The meatiest part of Parker-Pope's column discusses the published findings of Canadian medical researchers who investigated YouTube postings of "the choking game." The choking game has long been practiced by bored adolescents in search of a free high: A "brief euphoric state," as the researchers put it, can be achieved by cutting off the normal blood flow to the brain. In isolated cases, the choking game has resulted in death.
Parker-Pope writes that the "researchers reported on the growing number of online videos documenting recreational asphyxiation, commonly called 'the choking game.' " But she is mistaken. The researchers' article, abstracted here, makes no attempt to demonstrate an increase in the number of online videos. The researchers limited their study to 65 choking-game videos they "identified and viewed" on YouTube between Oct. 22 and Nov. 2, 2007. The only "increase" charted by the researchers was the number of viewings of the choking-game videos over a three-week period. (They recorded a 61 percent increase in viewings over that time—from 173,550 to 279,240.)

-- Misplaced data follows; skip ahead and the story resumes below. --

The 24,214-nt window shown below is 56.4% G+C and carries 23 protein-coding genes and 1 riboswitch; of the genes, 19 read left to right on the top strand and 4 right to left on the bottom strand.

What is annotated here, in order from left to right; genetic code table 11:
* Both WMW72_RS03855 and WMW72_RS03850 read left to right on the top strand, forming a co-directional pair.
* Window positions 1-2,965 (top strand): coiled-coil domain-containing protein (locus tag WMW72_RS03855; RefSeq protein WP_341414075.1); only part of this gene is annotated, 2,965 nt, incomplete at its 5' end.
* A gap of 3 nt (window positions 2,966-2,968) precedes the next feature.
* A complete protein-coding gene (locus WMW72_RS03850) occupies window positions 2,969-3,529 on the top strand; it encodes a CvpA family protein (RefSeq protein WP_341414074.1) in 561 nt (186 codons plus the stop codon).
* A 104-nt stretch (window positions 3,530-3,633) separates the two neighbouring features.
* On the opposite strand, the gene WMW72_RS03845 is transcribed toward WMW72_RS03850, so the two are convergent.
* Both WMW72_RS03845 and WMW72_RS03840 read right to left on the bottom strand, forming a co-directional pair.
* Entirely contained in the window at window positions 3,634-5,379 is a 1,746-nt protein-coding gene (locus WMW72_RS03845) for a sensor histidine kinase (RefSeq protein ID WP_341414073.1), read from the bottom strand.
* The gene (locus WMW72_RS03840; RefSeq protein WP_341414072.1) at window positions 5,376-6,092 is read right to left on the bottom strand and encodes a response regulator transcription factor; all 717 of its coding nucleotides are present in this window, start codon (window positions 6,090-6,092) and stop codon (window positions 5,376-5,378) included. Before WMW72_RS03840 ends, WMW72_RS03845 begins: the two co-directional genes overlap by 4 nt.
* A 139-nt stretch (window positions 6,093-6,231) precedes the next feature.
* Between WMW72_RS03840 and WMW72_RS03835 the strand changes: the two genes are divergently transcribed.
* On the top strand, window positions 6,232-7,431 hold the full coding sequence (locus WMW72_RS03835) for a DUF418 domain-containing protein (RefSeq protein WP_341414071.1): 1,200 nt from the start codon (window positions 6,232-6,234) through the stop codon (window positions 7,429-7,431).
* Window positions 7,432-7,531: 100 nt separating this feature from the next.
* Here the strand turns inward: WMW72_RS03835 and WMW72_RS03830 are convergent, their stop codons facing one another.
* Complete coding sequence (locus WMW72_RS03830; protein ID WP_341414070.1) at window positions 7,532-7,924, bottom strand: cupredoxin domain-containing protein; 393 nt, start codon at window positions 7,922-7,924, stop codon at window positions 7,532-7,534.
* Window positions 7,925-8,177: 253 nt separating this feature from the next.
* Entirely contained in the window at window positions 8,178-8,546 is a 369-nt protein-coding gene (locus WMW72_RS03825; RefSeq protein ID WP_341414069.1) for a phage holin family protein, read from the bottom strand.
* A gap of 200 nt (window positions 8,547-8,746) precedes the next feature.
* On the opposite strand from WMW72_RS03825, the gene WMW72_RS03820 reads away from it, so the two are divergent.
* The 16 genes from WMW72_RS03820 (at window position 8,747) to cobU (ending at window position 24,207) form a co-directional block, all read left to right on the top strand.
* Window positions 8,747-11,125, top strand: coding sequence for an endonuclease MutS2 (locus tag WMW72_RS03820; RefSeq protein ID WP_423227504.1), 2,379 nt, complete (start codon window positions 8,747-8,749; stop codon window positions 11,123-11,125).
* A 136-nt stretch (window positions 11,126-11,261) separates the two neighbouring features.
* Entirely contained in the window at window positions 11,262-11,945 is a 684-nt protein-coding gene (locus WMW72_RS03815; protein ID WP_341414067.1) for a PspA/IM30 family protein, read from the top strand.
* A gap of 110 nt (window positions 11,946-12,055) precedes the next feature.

That more people might be watching kids do stupid, dangerous things on YouTube is not something to have a cow about, something the Canadian choking-game researchers concede. They write:
There is no causal link between YouTube allowing increased access to videos and any increase in participation and increase in morbidity and mortality. It is possible that YouTube has merely allowed access to a previously unobserved activity.